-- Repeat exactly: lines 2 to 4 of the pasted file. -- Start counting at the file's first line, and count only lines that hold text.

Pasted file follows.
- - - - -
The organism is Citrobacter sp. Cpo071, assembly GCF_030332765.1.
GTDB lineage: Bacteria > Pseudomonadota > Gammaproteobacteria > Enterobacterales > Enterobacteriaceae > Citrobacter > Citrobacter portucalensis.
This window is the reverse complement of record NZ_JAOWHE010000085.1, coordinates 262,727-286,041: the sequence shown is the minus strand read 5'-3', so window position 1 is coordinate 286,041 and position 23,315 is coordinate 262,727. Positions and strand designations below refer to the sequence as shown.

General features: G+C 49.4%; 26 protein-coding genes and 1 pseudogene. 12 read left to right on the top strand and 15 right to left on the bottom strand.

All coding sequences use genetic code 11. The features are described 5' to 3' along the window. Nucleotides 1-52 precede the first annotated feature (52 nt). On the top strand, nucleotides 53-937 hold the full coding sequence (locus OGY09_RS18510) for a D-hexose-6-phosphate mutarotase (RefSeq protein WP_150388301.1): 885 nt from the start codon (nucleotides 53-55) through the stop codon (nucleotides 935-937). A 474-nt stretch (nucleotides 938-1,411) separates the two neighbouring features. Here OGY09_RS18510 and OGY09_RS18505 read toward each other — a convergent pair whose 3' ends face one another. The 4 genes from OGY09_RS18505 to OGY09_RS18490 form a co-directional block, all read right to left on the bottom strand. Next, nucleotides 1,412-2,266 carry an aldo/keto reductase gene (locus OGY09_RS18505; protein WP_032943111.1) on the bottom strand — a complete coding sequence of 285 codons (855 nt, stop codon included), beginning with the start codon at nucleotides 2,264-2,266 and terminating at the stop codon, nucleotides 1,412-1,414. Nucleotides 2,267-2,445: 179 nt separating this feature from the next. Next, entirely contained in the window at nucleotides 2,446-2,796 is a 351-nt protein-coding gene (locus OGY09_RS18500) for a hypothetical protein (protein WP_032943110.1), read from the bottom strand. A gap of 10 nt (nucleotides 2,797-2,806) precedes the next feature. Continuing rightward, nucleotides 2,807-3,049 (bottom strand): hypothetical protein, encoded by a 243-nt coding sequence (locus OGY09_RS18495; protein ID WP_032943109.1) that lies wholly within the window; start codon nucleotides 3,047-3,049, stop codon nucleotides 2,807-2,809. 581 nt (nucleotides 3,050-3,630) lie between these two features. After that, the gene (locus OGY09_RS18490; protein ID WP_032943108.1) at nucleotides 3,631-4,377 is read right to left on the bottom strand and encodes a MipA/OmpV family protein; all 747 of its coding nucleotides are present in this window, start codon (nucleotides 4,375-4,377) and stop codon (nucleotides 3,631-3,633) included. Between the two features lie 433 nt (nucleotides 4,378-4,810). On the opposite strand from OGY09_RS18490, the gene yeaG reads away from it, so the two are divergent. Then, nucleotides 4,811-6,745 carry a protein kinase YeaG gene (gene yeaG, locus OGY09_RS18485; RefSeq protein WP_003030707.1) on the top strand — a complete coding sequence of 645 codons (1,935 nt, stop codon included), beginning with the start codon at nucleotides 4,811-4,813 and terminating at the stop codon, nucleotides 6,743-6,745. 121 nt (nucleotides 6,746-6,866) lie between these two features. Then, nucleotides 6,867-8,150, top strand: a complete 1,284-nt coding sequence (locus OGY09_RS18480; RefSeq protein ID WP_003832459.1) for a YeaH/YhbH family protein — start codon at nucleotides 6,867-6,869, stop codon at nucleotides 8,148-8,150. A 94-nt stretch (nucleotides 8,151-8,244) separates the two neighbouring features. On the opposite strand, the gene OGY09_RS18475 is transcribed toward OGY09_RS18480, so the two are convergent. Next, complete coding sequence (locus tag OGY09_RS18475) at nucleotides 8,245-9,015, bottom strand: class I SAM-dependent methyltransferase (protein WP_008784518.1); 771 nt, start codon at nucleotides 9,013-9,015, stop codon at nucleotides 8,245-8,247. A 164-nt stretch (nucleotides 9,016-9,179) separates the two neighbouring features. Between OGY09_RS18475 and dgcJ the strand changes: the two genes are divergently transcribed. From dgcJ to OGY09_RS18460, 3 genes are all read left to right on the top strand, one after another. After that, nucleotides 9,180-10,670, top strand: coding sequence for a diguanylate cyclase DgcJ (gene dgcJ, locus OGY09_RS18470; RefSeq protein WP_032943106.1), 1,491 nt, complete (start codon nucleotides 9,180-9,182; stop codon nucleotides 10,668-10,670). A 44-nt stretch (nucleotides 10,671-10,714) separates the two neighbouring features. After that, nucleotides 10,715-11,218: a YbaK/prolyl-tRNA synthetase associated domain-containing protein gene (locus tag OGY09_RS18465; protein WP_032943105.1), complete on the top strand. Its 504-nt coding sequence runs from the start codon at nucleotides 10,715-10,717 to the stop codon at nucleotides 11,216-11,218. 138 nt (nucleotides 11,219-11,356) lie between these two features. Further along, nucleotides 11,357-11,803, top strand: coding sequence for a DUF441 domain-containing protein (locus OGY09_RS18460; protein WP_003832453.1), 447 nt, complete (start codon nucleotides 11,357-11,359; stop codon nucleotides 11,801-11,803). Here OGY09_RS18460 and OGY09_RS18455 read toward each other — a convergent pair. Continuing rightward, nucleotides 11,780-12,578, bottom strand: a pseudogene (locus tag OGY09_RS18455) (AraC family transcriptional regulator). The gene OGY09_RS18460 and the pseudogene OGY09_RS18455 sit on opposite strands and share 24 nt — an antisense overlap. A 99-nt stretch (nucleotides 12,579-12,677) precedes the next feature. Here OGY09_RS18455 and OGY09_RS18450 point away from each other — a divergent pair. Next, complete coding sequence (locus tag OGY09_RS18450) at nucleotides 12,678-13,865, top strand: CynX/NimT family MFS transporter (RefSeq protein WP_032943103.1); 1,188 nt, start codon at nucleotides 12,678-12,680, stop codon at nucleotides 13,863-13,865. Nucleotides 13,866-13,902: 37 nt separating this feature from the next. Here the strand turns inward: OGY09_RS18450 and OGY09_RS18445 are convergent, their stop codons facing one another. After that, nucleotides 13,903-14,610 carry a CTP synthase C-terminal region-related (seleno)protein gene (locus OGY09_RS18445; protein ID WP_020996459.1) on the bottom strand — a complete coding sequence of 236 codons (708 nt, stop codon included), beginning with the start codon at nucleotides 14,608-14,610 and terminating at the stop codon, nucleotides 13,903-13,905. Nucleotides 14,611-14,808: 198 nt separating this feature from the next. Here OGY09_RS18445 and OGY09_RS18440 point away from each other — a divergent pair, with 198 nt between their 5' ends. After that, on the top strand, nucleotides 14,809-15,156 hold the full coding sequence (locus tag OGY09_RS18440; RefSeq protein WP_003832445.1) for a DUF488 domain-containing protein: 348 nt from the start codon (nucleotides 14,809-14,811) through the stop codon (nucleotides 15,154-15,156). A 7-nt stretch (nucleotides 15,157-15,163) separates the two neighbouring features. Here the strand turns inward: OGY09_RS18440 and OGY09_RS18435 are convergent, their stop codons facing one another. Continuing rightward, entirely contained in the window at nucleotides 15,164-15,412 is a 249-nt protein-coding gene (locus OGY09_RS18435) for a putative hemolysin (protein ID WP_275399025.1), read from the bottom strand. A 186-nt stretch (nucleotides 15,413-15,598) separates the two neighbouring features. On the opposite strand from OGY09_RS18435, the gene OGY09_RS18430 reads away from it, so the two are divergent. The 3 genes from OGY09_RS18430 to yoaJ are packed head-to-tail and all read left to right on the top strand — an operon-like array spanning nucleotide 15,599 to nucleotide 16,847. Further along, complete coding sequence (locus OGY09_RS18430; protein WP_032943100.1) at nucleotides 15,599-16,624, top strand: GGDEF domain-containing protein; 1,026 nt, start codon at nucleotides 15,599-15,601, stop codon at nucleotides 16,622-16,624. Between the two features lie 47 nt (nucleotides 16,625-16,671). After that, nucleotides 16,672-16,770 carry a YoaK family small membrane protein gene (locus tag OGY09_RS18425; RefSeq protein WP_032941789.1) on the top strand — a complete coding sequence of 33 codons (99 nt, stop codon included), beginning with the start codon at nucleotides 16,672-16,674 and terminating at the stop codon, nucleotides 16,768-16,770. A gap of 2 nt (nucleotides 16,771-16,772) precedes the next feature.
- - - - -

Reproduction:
GTDB lineage: Bacteria > Pseudomonadota > Gammaproteobacteria > Enterobacterales > Enterobacteriaceae > Citrobacter > Citrobacter portucalensis.
This window is the reverse complement of record NZ_JAOWHE010000085.1, coordinates 262,727-286,041: the sequence shown is the minus strand read 5'-3', so window position 1 is coordinate 286,041 and position 23,315 is coordinate 262,727. Positions and strand designations below refer to the sequence as shown.

General features: G+C 49.4%; 26 protein-coding genes and 1 pseudogene. 12 read left to right on the top strand and 15 right to left on the bottom strand.